Food fight on over changes to federal nutrition standards for school lunches
Comes down to healthier food vs. costs and taste, officials say
WASHINGTON — Should America’s schoolchildren be offered strict nutritional foods they aren’t used to or tasty but less healthy fare?
Agriculture Secretary Sonny Perdue has come down on the side of food that is appetizing and won’t go to waste, signing an order relaxing the nutritional guidelines for school lunches starting next school year.
Health advocates object and are vowing to resist efforts to roll back the healthy-school-lunches initiative of the Obama administration aimed at combating child obesity.
Perdue, a native and former governor of Georgia, makes his case with southern grits. Under the present rule, they are made mainly from whole grain, a variety that features little black flakes that causes kids to turn up their noses.
“No one is eating the grits,” Perdue claimed recently. “That doesn’t make any sense.”
Perdue is allowing for flexibility: grits and other foods with fewer whole grains, 1 percent instead of fat-free milk and slightly more sodium in school meal requirements.
He argues it will reduce the amount of food waste.
His stance is supported by the School Nutrition Association, a group that represents school nutrition directors and companies that sell food to schools.
But the decision has drawn fire from former first lady Michelle Obama, who championed the stricter nutritional standards through her “Let’s Move” public health campaign.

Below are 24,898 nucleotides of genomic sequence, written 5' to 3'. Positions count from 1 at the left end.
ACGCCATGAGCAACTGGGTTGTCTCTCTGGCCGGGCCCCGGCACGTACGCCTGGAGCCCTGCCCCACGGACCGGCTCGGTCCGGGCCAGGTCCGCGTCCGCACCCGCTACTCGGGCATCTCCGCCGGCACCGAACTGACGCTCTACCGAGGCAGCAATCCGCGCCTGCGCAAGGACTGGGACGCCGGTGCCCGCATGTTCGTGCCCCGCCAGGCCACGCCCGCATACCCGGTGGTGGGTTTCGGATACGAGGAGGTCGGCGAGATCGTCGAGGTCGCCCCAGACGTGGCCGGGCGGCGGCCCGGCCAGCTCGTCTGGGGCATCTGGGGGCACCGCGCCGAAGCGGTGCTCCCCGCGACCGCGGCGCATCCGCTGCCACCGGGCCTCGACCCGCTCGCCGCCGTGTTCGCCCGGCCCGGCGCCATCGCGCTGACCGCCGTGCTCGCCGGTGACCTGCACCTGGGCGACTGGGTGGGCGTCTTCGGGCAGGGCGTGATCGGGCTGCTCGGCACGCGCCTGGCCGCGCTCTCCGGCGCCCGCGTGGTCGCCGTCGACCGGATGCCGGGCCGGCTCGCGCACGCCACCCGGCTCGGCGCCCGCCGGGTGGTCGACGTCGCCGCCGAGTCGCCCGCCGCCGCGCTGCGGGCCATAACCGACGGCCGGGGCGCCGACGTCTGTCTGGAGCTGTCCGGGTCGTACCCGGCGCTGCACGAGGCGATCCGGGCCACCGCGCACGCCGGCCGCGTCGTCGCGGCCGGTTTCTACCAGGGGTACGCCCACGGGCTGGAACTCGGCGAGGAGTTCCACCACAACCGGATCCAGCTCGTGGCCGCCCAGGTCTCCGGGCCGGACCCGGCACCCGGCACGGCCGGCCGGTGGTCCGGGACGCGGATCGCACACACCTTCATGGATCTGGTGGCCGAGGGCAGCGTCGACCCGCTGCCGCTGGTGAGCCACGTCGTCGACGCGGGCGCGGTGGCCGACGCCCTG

Appearing recently before the annual summit of the Partnership for a Healthier America, the nonprofit that fights childhood obesity, she put her objection to Perdue’s initiative in strong language:
“Moms, think about this. I don’t care what state you live in. Take me out of the equation; like me, don’t like me, but think about why someone is OK with your kids eating crap.”
Schools are required to follow government nutrition rules if they accept federal reimbursements to provide free and reduced-price meals to low-income students, which every school in the North Country does.
According to the U. S. Department of Agriculture, about a million fewer school lunches annually are bought under the stricter nutritional rules, resulting in a loss of revenue to school districts.
The department also estimated in 2015 the cost of the higher nutrition food to states and local governments increased by $1.22 billion per year.
Peggy Lawrence, food services director for the Rockdale County School District east of Atlanta, said there is a need to strike a balance between nutrition and serving food that enough kids like and will buy to support school cafeterias.
Donna Martin, president-elect of the Academy of Nutrition and Dietetics, said there is no unanimity about student preference for strict nutrition foods.
Director of nutrition for Burke County schools in east Georgia, Martin said the students there love the whole-grain grits she serves.
“They are coming through the cash register licking their fingers in the bowl of grits,” she said, adding that, coincidentally, they are made from grain at a mill owned by Secretary Perdue.
Martin said if she can get an appointment with Perdue, she will travel to Washington with her whole-grain grits as testimony to why schools can serve both healthy and tasty food.
In the suburban Rosemount-Apple Valley-Eagan public schools south of Minneapolis-St. Paul, nutritionist Wendy Knight said the Obama administration rules caused odd problems.
She said students complain the whole-grain mac and cheese stick to the roof of their mouths, adding, however, that “we’re not going backwards” and that whole-grain bread on sandwiches and pizza remain on the menu.
Yet she worries that students may start bringing in their own favorite foods that don’t meet government standards if school breakfast and lunch meals become too unpopular.